“The Taliban must understand this: Afghanistan today is not what they ruled 20 years ago. Then they did what they wanted, and we kept silent. But now not anymore. We will not accept everything they say.” We will not wear a burqa And we will not remain closed at home.” This is the emblematic testimony of Abdul Khel, one of the Afghan protesters who took to the streets last week in Kabul, compiled by the Turkish newspaper Hurriyet.
“We are not afraid of the Taliban. We will continue to fight for our work and for equal rights. The woman, who was interviewed by a reporter with other protesters in the “Usra” area of a restaurant in the Afghan capital, added that no government in the world should recognize the Taliban if they rule as they did 20 years ago. “Women are no more allowed to sit in public with men who are not a part from their family.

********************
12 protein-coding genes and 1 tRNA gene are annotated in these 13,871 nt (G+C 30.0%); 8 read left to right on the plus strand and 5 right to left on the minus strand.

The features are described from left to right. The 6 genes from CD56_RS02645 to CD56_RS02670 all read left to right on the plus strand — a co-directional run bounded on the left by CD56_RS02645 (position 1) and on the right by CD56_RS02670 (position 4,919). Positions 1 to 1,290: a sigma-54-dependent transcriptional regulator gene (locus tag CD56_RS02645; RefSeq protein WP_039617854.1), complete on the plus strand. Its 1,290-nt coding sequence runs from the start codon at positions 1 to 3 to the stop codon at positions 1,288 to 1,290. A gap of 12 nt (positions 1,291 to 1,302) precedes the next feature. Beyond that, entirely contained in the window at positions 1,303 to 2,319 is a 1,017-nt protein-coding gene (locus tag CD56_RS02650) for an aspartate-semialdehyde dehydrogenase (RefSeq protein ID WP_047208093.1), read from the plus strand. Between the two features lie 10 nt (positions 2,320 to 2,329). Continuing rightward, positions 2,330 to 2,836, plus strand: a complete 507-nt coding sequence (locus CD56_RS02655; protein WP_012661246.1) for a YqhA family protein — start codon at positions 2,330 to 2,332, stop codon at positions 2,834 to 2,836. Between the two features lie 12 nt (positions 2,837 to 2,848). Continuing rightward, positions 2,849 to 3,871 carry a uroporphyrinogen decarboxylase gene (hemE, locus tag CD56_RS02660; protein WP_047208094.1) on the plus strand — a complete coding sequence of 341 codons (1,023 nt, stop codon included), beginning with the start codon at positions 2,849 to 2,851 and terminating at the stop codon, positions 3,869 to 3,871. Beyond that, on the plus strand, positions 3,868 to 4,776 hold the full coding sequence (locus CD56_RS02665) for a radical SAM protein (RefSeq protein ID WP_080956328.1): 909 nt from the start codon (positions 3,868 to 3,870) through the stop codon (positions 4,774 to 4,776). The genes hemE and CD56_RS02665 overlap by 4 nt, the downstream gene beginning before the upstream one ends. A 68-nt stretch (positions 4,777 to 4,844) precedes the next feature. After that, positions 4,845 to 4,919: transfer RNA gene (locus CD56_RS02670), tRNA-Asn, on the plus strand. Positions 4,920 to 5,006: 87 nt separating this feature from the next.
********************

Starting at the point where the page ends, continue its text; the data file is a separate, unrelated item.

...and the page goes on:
“I was working in a bar and studying at university at the same time. When the Taliban took power, I closed the bar and lost my job. I don’t know if I will be able to go back to university. Before we were free, we could work and go out on our own. But we are now closed at home. “We are worried,” said Sariya Nasrat, another protester we interviewed.
Despite the risks, activists assured them they wanted to continue their commitment, as Maryam Mishaal Al-Hashemi explains: “When the Taliban arrived, Only women raise their voices. But if we support the men, we can achieve a lot against the Taliban.”
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